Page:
Flux Capacitors and the Origin of Inertia (29 pages)

The explanation of inertia based on “Mach’s principle” is briefly revisited and an experiment whereby the gravitational origin of inertia can be tested is described. The test consists of detecting a small stationary force with a sensitive force sensor. The force is presumably induced when a periodic transient Mach effect mass fluctuation is driven in high voltage, high energy density capacitors that are subjected to 50 kHz, 1.3 kV amplitude voltage signal, and threaded by an alternating magnetic flux of the same frequency. An effect of the sort predicted is shown to be present in the device tested. It has the expected magnitude and depends on the relative phase of the Mach effect mass fluctuation and the alternating magnetic flux as expected. The observed effect also displays scaling behaviors that are unique to Mach effects. Other tests for spurious signals suggest that the observed effect is real.

Toward chemical propulsion of Nanocars

ACS Nano - Toward Chemical Propulsion: Synthesis of ROMP-Propelled Nanocars

The synthesis and ring-opening metathesis polymerization (ROMP) activity of two nanocars functionalized with an olefin metathesis catalyst is reported. The nanocars were attached to a Hoveyda−Grubbs first- or second-generation metathesis catalyst via a benzylidene moiety. The catalytic activity of these nanocars toward ROMP of 1,5-cyclooctadiene was similar to that of their parent catalysts. The activity of the Hoveyda−Grubbs first-generation catalyst-functionalized nanocar was further tested with polymerization of norbornene. Hence, the prospect is heightened for a ROMP process to propel nanocars across a surface by providing the translational force.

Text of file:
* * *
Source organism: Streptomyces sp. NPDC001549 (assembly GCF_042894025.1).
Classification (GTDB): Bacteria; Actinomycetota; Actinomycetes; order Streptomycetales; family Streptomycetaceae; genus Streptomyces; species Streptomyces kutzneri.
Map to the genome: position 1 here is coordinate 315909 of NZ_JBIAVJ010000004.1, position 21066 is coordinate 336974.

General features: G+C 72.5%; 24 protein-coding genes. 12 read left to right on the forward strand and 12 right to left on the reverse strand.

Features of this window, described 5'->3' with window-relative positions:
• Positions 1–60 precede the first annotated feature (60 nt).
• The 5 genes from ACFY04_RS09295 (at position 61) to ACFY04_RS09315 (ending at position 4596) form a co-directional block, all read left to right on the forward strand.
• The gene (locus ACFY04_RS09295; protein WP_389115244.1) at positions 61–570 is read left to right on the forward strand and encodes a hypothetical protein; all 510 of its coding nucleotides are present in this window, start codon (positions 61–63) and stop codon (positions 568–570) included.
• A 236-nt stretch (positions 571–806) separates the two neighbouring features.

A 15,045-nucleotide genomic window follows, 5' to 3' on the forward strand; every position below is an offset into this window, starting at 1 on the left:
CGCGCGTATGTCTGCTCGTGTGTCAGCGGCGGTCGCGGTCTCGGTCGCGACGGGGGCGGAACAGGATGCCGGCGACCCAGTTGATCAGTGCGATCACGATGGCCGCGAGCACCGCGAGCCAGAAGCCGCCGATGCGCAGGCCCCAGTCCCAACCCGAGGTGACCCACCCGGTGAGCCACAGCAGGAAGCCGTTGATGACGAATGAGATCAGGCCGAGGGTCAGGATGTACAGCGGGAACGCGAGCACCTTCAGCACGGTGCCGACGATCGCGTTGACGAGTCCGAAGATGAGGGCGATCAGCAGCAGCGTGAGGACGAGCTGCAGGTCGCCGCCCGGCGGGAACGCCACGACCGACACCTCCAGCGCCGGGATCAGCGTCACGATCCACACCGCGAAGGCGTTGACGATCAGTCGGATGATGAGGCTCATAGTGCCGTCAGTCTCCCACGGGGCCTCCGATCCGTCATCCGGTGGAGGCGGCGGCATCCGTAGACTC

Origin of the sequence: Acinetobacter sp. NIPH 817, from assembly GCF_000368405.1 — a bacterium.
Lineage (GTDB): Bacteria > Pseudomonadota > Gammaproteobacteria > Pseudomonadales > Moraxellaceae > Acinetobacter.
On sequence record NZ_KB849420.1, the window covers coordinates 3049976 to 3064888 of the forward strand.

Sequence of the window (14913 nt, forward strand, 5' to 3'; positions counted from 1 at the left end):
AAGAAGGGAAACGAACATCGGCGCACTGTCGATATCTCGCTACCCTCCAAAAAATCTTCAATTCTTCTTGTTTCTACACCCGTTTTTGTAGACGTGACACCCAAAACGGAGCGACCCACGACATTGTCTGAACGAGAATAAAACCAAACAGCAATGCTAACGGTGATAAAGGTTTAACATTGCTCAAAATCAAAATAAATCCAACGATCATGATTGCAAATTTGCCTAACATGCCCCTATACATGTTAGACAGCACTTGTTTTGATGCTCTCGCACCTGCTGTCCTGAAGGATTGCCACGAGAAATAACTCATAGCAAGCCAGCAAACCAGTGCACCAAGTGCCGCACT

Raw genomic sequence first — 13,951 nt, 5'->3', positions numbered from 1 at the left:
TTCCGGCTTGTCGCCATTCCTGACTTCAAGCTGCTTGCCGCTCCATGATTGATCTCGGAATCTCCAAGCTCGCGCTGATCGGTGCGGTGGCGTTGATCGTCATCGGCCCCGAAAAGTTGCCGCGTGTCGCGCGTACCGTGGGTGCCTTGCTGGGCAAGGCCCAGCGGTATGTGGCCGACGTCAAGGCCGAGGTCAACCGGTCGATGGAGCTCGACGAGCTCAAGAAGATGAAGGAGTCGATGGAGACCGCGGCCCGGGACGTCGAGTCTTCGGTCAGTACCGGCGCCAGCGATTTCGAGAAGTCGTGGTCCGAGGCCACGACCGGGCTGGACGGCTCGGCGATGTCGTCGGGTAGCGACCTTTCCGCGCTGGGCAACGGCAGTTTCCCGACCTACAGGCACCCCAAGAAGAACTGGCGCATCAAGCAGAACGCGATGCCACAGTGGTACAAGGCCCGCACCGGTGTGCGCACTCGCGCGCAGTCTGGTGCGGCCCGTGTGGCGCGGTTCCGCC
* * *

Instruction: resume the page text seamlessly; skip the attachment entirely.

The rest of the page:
Quantum dot solar can potentially boost solar cell efficiency by three times

Stanford researchers have found that adding a single layer of organic molecules to a solar cell can increase its efficiency three-fold and could lead to cheaper, more efficient solar panels. Their results were published online in ACS Nano on Feb. 7. So far the actual efficiency is only 0.4% but the potential benefit is a lot more.

ACS Nano - Effects of Self-Assembled Monolayers on Solid-State CdS Quantum Dot Sensitized Solar Cells

Killzone 3 and Sony Playstation Move is a killer combo

Gizmag - Move turns Killzone 3 from a fantastic first-person shooter to the most immersive, visceral experience you'll find on a console today.

Largest container ship will be 16% larger and 20% less CO2and 35% more fuel efficient

Maersk Line has signed a contract for 10 of the world’s largest, most efficient container vessels with an option to buy another 20. The vessels will have a capacity of 18,000 TEU and will be delivered from Korea’s DSME shipyard from 2013 to 2015.

The new, giant container vessels will be known as Triple-E, based on the three main purposes for their creation: Economy of scale, Energy efficiency and Environmentally improved.

At 400 metres long, 59 metres wide and 73 metres tall, the Triple-E will be the largest vessel of any type known to be in operation. Its 18,000 twenty-foot container capacity is a massive 16 % larger (2,500 TEU) than Emma Mærsk.

Smallest Magnetic Field Sensor in the World by combining spin electronics and molecular electronics

Scanning tunneling microscopy (50 x 50 nm2) of organic molecules. Coloring indicates variable spin orientation. (Source: CFN)

Researchers have now succeeded in combining the concepts of spin electronics and molecular electronics in a single component consisting of a single molecule. Components based on this principle have a special potential, as they allow for the production of very small and highly efficient magnetic field sensors for read heads in hard disks or for non-volatile memories in order to further increase reading speed and data density.

Nature Nanotechnology - Giant magnetoresistance through a single molecule

February 20, 2011

A new video interview of Aubrey de Grey - Better Funding and Advocacy Can Defeat Aging



Singularity 1 o 1 interviews with Aubrey de Grey

Inflation and population adjusted decline of the music industry

Business Industry - 10 years ago the average American spent almost 3 times as much on recorded music products as they do today. 26 years ago they spent almost twice as much as they do today.